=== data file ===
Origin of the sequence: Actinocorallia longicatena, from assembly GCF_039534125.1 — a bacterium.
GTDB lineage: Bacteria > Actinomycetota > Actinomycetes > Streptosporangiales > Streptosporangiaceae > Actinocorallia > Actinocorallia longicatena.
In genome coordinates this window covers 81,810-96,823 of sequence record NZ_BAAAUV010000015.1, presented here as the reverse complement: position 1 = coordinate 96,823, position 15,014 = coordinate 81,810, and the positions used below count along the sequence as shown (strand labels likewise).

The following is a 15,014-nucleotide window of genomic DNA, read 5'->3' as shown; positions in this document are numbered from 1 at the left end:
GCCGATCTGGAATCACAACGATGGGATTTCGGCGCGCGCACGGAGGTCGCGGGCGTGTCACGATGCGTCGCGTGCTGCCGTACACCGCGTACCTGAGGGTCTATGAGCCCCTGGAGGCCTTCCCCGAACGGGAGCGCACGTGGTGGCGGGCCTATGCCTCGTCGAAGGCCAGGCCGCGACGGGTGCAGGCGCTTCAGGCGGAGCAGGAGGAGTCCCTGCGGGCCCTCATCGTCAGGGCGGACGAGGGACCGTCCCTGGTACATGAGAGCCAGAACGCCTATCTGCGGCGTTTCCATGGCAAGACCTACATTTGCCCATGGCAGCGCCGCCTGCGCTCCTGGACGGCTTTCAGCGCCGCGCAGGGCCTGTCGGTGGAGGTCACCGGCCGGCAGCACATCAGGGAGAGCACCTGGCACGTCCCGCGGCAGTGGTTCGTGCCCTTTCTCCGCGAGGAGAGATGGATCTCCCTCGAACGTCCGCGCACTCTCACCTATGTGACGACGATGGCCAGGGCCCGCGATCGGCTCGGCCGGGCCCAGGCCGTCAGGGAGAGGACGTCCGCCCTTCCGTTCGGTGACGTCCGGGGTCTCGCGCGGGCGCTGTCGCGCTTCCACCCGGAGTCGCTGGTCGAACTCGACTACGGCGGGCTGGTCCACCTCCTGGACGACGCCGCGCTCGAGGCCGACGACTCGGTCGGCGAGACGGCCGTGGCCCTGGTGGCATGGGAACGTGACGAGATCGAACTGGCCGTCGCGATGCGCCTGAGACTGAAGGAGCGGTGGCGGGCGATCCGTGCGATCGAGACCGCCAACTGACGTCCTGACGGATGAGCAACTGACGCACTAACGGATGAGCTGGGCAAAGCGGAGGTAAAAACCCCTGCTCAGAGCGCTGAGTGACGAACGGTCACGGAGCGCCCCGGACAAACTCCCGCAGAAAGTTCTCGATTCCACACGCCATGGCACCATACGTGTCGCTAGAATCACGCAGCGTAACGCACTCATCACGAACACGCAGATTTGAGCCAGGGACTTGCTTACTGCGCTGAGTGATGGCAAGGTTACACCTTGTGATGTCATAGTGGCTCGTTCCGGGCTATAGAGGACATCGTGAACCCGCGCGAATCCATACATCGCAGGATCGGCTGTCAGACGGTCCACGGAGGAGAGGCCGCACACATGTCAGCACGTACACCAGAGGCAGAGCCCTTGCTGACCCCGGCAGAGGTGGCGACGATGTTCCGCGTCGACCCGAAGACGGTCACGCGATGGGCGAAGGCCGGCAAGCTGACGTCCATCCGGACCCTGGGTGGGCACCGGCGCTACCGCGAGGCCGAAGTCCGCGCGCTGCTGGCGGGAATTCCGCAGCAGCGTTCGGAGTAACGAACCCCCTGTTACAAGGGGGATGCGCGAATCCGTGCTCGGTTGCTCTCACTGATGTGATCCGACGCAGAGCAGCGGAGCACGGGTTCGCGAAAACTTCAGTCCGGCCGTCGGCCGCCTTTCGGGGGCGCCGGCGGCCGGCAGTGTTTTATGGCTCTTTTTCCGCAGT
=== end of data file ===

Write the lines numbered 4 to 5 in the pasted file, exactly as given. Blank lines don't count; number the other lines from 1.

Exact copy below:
The following is a 15,014-nucleotide window of genomic DNA, read 5'->3' as shown; positions in this document are numbered from 1 at the left end:
GCCGATCTGGAATCACAACGATGGGATTTCGGCGCGCGCACGGAGGTCGCGGGCGTGTCACGATGCGTCGCGTGCTGCCGTACACCGCGTACCTGAGGGTCTATGAGCCCCTGGAGGCCTTCCCCGAACGGGAGCGCACGTGGTGGCGGGCCTATGCCTCGTCGAAGGCCAGGCCGCGACGGGTGCAGGCGCTTCAGGCGGAGCAGGAGGAGTCCCTGCGGGCCCTCATCGTCAGGGCGGACGAGGGACCGTCCCTGGTACATGAGAGCCAGAACGCCTATCTGCGGCGTTTCCATGGCAAGACCTACATTTGCCCATGGCAGCGCCGCCTGCGCTCCTGGACGGCTTTCAGCGCCGCGCAGGGCCTGTCGGTGGAGGTCACCGGCCGGCAGCACATCAGGGAGAGCACCTGGCACGTCCCGCGGCAGTGGTTCGTGCCCTTTCTCCGCGAGGAGAGATGGATCTCCCTCGAACGTCCGCGCACTCTCACCTATGTGACGACGATGGCCAGGGCCCGCGATCGGCTCGGCCGGGCCCAGGCCGTCAGGGAGAGGACGTCCGCCCTTCCGTTCGGTGACGTCCGGGGTCTCGCGCGGGCGCTGTCGCGCTTCCACCCGGAGTCGCTGGTCGAACTCGACTACGGCGGGCTGGTCCACCTCCTGGACGACGCCGCGCTCGAGGCCGACGACTCGGTCGGCGAGACGGCCGTGGCCCTGGTGGCATGGGAACGTGACGAGATCGAACTGGCCGTCGCGATGCGCCTGAGACTGAAGGAGCGGTGGCGGGCGATCCGTGCGATCGAGACCGCCAACTGACGTCCTGACGGATGAGCAACTGACGCACTAACGGATGAGCTGGGCAAAGCGGAGGTAAAAACCCCTGCTCAGAGCGCTGAGTGACGAACGGTCACGGAGCGCCCCGGACAAACTCCCGCAGAAAGTTCTCGATTCCACACGCCATGGCACCATACGTGTCGCTAGAATCACGCAGCGTAACGCACTCATCACGAACACGCAGATTTGAGCCAGGGACTTGCTTACTGCGCTGAGTGATGGCAAGGTTACACCTTGTGATGTCATAGTGGCTCGTTCCGGGCTATAGAGGACATCGTGAACCCGCGCGAATCCATACATCGCAGGATCGGCTGTCAGACGGTCCACGGAGGAGAGGCCGCACACATGTCAGCACGTACACCAGAGGCAGAGCCCTTGCTGACCCCGGCAGAGGTGGCGACGATGTTCCGCGTCGACCCGAAGACGGTCACGCGATGGGCGAAGGCCGGCAAGCTGACGTCCATCCGGACCCTGGGTGGGCACCGGCGCTACCGCGAGGCCGAAGTCCGCGCGCTGCTGGCGGGAATTCCGCAGCAGCGTTCGGAGTAACGAACCCCCTGTTACAAGGGGGATGCGCGAATCCGTGCTCGGTTGCTCTCACTGATGTGATCCGACGCAGAGCAGCGGAGCACGGGTTCGCGAAAACTTCAGTCCGGCCGTCGGCCGCCTTTCGGGGGCGCCGGCGGCCGGCAGTGTTTTATGGCTCTTTTTCCGCAGT